At V2, we consume a LOT of news – daily newspapers, glossy magazines, technical trade pubs, endless newsletters and, depending on where you are in the office, the quiet hum of NPR, The Today Show or a cable business network. And this doesn’t even take into account our social feeds, competitive coverage reports or beloved Google News and Talkwalker alerts.
Amid so many different channels keeping us informed, one has recently emerged as a favorite in the office: theSkimm, a daily email newsletter that provides somewhat snarky and irreverent summaries of the day’s top news. Though initially targeted at young, 20-something women when it launched in 2012, the newsletter now has millions of subscribers and is a must-read for many in the 30-plus crowd in our office, as well as a number of celebrities such as The Daily Show’s Trevor Noah, author Jodi Picoult and Oprah.
In an age where many brands are moving away from the often-oversaturated email channel and trying to find new ways and places to engage audiences, the success of theSkimm could very well usher in a renaissance for email newsletters. But email isn’t the only marketing channel that can learn from their success, as several of their strategies also apply to PR and content teams.
Most notably, theSkimm solves a problem, which is that keeping up on news can be tough for busy people leading hectic lives. Those of us charged with developing marketing or PR content should always ask: “What problem does this solve for my audience?” It may be as simple as educating them on a complex topic or issue in their industry, as theSkimm has essentially done, or helping them decide on a particular product to buy. Starting with this question will alleviate a lot of what we like to call “random acts of content,” which is a major problem as our industry looks to show meaningful value of and return on PR and content programs. It also offers a host of other relevant lessons:
Be Relatable: A huge element of theSkimm’s success is attributable to the way it is able to simplify complex and often-confusing topics and put it into language that its audiences–many of whom are millennials– can easily consume, in terms of length, language and tone…and they do it in a way that isn’t condescending to the audience. That was best exemplified by the late October lead story that was explained as, “Venezuela’s got 99 problems and its president is one,” to help set up a story on the growing protests and trials against the country’s controversial president Maduro, and this tweet of a recent Quote of the Day that playfully references a theme song to a popular 2000s kids’ show to point readers to a piece on President-elect Trump’s interaction with one of the US’ most important allies. For PR and content pros, this translates at a tactical level into writing a press release that avoids the alphabet-soup acronyms and industry buzzwords that turn media off, or avoiding the trap of developing content that is too simplistic or potentially offensive to audiences, such as playing off of the “For Dummies” instructional books (which has been known to backfire).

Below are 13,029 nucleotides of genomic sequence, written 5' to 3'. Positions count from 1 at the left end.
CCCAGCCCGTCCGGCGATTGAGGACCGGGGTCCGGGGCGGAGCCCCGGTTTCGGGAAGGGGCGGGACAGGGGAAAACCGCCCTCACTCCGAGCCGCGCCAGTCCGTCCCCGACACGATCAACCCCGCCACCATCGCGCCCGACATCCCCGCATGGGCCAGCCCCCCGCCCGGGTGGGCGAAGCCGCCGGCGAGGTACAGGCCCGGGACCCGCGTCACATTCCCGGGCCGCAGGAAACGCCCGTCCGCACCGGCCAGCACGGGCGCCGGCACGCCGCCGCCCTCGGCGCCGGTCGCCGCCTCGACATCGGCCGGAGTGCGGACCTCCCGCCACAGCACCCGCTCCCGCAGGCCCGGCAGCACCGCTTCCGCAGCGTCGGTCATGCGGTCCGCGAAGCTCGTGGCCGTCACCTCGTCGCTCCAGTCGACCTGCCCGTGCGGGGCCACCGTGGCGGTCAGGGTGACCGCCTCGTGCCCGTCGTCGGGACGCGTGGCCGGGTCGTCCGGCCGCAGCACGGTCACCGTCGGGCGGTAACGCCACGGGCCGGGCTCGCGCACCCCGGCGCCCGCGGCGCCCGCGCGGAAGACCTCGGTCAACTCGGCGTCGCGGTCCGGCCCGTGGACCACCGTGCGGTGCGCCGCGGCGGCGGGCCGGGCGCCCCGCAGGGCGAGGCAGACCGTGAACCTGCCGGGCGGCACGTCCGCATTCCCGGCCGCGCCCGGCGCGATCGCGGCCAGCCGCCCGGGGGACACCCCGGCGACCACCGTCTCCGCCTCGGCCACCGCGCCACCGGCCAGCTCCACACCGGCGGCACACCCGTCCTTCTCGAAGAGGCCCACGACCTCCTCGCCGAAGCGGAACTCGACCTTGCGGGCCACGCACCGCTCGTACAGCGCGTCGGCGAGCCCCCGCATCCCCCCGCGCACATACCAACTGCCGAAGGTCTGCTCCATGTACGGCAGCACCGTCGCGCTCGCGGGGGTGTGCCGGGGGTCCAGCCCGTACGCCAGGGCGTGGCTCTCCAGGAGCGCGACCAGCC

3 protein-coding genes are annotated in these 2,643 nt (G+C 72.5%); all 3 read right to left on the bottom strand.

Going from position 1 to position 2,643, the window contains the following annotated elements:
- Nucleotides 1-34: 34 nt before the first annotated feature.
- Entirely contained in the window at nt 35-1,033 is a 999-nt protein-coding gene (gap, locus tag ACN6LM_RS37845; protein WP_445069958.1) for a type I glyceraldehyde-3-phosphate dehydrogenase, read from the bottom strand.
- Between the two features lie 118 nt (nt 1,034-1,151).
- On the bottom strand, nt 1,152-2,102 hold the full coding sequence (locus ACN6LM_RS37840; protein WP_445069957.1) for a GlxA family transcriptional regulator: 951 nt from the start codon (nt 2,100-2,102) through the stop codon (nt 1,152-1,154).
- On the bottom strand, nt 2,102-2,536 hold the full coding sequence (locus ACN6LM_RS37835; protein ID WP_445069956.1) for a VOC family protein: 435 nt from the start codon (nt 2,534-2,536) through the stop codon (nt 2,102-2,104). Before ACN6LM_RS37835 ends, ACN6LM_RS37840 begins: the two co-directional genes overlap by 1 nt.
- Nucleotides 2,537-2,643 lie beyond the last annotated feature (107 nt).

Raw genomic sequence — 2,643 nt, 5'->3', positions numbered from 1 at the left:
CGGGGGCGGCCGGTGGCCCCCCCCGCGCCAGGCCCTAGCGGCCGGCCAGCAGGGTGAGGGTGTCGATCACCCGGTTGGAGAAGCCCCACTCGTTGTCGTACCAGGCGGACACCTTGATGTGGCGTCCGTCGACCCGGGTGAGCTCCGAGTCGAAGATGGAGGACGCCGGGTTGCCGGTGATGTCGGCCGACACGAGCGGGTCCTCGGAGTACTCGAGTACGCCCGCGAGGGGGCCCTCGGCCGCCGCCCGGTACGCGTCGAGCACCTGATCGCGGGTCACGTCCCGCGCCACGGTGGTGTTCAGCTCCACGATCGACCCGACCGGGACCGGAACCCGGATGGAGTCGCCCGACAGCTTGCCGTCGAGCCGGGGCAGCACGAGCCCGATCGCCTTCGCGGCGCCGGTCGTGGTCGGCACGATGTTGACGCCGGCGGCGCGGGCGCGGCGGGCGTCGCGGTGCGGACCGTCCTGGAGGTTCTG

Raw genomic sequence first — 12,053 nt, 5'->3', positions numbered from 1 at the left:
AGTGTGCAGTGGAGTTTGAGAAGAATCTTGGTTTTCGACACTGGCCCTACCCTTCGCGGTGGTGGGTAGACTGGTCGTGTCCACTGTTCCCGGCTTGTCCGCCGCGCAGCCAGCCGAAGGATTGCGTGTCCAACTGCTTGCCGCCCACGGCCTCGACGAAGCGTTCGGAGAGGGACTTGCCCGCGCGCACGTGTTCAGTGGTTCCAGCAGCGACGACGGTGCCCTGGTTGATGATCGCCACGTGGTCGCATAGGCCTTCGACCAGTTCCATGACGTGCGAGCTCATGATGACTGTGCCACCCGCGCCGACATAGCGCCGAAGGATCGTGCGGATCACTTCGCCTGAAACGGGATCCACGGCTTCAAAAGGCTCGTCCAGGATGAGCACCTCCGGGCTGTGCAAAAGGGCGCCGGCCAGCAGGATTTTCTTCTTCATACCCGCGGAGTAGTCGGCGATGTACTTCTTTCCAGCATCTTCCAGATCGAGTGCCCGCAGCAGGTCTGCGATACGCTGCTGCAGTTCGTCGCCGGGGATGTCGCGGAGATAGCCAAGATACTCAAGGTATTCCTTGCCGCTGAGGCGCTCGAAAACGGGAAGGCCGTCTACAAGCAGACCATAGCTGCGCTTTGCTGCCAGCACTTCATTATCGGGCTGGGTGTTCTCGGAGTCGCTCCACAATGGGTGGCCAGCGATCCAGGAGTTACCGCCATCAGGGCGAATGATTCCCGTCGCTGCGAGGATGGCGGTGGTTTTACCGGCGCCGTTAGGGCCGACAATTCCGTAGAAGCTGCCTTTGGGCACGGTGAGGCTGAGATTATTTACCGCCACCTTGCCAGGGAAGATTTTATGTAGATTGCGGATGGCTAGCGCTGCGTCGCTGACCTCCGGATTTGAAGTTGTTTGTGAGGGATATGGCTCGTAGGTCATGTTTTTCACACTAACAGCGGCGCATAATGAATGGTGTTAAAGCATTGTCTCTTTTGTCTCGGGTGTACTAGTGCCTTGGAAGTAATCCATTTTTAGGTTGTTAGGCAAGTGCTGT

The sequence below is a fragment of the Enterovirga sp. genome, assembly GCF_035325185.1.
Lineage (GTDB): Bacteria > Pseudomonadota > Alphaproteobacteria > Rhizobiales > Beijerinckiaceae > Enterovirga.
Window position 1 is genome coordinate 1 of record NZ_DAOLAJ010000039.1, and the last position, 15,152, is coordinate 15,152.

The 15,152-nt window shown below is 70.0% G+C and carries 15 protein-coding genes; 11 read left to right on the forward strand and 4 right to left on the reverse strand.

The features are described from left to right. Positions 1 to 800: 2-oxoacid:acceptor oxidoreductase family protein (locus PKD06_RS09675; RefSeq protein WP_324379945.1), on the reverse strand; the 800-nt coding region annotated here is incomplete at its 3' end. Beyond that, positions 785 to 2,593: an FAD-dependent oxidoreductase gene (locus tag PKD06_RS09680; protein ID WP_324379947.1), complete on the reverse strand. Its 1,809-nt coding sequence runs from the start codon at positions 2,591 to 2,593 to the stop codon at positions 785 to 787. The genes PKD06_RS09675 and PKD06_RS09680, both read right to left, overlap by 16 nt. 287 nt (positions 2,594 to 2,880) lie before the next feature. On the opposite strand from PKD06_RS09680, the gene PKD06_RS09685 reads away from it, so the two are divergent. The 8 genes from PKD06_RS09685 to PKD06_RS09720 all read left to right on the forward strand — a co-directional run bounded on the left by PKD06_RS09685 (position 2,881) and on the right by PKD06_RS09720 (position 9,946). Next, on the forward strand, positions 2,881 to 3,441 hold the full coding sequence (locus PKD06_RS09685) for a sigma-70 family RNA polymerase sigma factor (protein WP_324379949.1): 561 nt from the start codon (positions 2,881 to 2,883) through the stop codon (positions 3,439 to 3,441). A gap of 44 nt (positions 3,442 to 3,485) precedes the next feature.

Time is of the Essence: theSkimm arrives in inboxes around 6:45 a.m. each day, just as most people are starting their days–and many, like myself, read it before even getting out of bed. It hits right when audiences want and need to know what’s happening in the world. If it came in even just a half hour later, it would already be irrelevant to many who, in the meantime, may have turned on their local news on the TV or radio or delved into other news sources from their social media feeds. This applies most to PR and content pros in thinking about trendjacking campaigns– if you really want to succeed with, say, an eBook explaining how to prepare for a new regulation or getting client commentary into follow-up stories in a breaking news cycle, the ability to act quickly is of the utmost importance.
Don’t Just Create, Curate: Though theSkimm team writes a daily newsletter, the content incorporates links to existing, more detailed news stories. It is, essentially, a curated look at the most important and interesting headlines of the day, with some pithy analysis to make it more digestible for its audiences. Panjiva, a company that provides global trade intelligence and insights, is a B2B brand who has been able to master this model with its daily newsletter that companies its proprietary data with analysis on what’s hot in retail, economics and trade.
Distribute Across Channels: theSkimm is best known as an email newsletter, but that just scratches the surface of how they get their content to the masses. The brand also has over 165,000 followers on Twitter, where it shares links to and graphics based on their newsletter, and it posts each morning’s newsletter to the 600,000+ people who like it on Facebook. It is an example of the COPE strategy (create once, publish everywhere) at its finest.
For even more, check out 11 PR and Communications Lessons from theSkimm on Ragan.com.